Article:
£160m Government funding boost for improving energy efficiency of social housing
The UK Government has launched a new £160m fund to support social housing providers in making properties more energy efficient.
Called the Social Housing Decarbonisation Fund, the scheme will allocate grants to those managing social housing properties with energy performance certificate (EPC) ratings of ‘D’ or below. There are 1.6 million such properties in the UK and, in the first instance, the Fund will support retrofitting at up to 38,000 properties.
Energy efficiency upgrades covered by the scheme include fitting new heating systems, energy-efficient doors and windows and insulation. Bids will need to be filed by social housing operators or councils before 15 October and applicants will hear back in early 2022.
The Department For Business, Energy and Industrial Strategy (BEIS), which is overseeing the Fund, allocated £62m earlier this year to the Social House Decarbonisation Fund Demonstrator – a project testing innovative approaches to retrofitting social housing at scale. Learnings from the Demonstrator will be applied in allocating the new Fund. The Demonstrator aims to cover 2,300 properties and some of the tenants to have had retrofitting already have seen a £300-500 reduction in their annual energy bills.
The average household benefitting from the new Fund will see their annual energy costs fall by around £170.
BEIS has described the Fund as offering a “triple win” – warmer homes for tenants, lower energy bills and lower emissions. Domestic properties notably account for some 20% of the UK’s annual national emissions and the Climate Change Committee (CCC) has repeatedly warned Ministers that, without action on energy efficiency and decarbonising home heating, the nation will not meet its long-term climate targets.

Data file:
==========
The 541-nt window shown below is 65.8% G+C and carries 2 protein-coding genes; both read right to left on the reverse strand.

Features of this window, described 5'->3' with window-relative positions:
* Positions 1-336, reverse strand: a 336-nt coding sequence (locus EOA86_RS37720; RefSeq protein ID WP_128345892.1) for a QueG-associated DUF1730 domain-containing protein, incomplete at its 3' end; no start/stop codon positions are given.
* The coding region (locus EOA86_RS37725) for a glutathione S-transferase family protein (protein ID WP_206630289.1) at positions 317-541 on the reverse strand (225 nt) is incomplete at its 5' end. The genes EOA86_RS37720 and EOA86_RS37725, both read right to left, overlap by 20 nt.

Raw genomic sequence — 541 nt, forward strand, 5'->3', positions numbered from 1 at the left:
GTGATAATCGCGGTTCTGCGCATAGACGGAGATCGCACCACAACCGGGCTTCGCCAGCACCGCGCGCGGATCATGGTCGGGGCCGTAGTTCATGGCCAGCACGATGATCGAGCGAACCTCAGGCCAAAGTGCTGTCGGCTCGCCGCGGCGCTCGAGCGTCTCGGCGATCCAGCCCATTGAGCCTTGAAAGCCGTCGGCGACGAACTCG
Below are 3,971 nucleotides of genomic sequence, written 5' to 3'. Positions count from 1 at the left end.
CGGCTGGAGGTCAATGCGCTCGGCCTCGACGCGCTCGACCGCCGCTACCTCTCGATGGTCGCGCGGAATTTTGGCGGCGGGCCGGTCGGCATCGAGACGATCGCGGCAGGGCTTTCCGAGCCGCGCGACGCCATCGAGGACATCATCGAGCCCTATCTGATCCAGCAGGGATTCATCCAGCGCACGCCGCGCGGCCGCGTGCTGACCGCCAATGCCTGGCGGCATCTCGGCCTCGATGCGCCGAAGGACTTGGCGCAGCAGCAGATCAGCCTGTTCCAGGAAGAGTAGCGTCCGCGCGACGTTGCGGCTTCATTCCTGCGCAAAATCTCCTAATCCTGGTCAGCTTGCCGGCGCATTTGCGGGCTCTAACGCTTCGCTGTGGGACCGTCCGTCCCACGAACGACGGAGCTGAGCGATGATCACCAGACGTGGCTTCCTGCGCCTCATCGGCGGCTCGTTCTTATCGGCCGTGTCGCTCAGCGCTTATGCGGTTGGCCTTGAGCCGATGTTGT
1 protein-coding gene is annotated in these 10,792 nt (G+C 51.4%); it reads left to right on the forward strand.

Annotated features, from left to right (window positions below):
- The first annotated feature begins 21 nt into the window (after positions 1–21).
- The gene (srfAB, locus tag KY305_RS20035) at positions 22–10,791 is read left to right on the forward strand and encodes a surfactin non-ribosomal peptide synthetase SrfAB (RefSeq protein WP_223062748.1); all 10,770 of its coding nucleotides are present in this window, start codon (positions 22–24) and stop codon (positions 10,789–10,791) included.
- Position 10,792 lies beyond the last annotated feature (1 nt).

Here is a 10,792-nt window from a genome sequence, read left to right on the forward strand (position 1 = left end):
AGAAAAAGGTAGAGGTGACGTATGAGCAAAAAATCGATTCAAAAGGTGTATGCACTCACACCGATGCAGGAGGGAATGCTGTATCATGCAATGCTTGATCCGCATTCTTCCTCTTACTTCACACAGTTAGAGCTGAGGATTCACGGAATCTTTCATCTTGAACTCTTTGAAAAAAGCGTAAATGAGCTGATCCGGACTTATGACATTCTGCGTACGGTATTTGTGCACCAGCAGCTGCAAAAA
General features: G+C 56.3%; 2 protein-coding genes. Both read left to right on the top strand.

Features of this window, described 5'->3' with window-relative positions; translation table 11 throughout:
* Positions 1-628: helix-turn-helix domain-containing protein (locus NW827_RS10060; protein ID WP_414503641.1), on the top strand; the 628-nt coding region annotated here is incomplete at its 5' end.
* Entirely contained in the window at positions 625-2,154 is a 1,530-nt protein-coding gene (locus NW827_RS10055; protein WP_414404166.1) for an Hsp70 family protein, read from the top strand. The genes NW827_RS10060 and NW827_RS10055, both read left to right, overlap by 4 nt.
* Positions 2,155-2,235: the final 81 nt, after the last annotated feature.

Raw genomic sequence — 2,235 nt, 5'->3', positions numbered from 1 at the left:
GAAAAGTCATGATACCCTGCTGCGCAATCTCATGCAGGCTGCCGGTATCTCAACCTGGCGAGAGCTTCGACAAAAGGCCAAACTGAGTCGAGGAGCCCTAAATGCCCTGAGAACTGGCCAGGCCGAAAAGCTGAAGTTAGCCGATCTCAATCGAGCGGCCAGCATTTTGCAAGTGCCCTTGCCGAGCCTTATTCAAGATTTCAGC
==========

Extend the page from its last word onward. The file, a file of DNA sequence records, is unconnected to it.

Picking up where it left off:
“Today’s announcement is a vital step forward in eradicating UK fuel poverty and improving the lives and homes of low-income households, all while creating new work for local plumbers, builders and tradespeople who will be building homes fit for our greener future,” said the Minister for Business, Energy and Corporate Responsibility Lord Callanan.
“With a real appetite among councils and housing associations to make their homes cheaper to heat and warmer to live in, this investment is putting the power in the hands of the people who know their communities best, allowing the right decisions to be made for each home they manage while ensuring the very best for their tenants and the environment.”
BEIS has stated that the £160m pot announced today (23 August) is the first phase of the Social Housing Decarbonisation Fund, with additional support to be announced in the future.
The Conservative Party stated in its Manifesto ahead of the General Election in 2019 that it would spend £9.2bn on energy efficiency this Parliament and, while £1bn has been earmarked for public sector organisations, the £2bn Green Homes Grant ultimately closed with less than 10% of the promised vouchers issued.
Ministers have been under growing pressure to clarify plans for replacing the Green Homes Grant. The answers are now likely to come in the Heat & Buildings Strategy, which is due this autumn ahead of COP26, following a string of delays.
As for new buildings, the Future Homes Standard will come into effect for all properties built from 2025. The Government claims that the standard will ensure that new homes produce at least 75% less greenhouse gas emissions in operation than those built to current standards.
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Good to see this initiative, but it’s still behind the curve. There’s a looming threat from global heating, that of the danger of increasing ill health/death from heat. Will such initiatives even begin to look at the need for cooling and shielding from heat?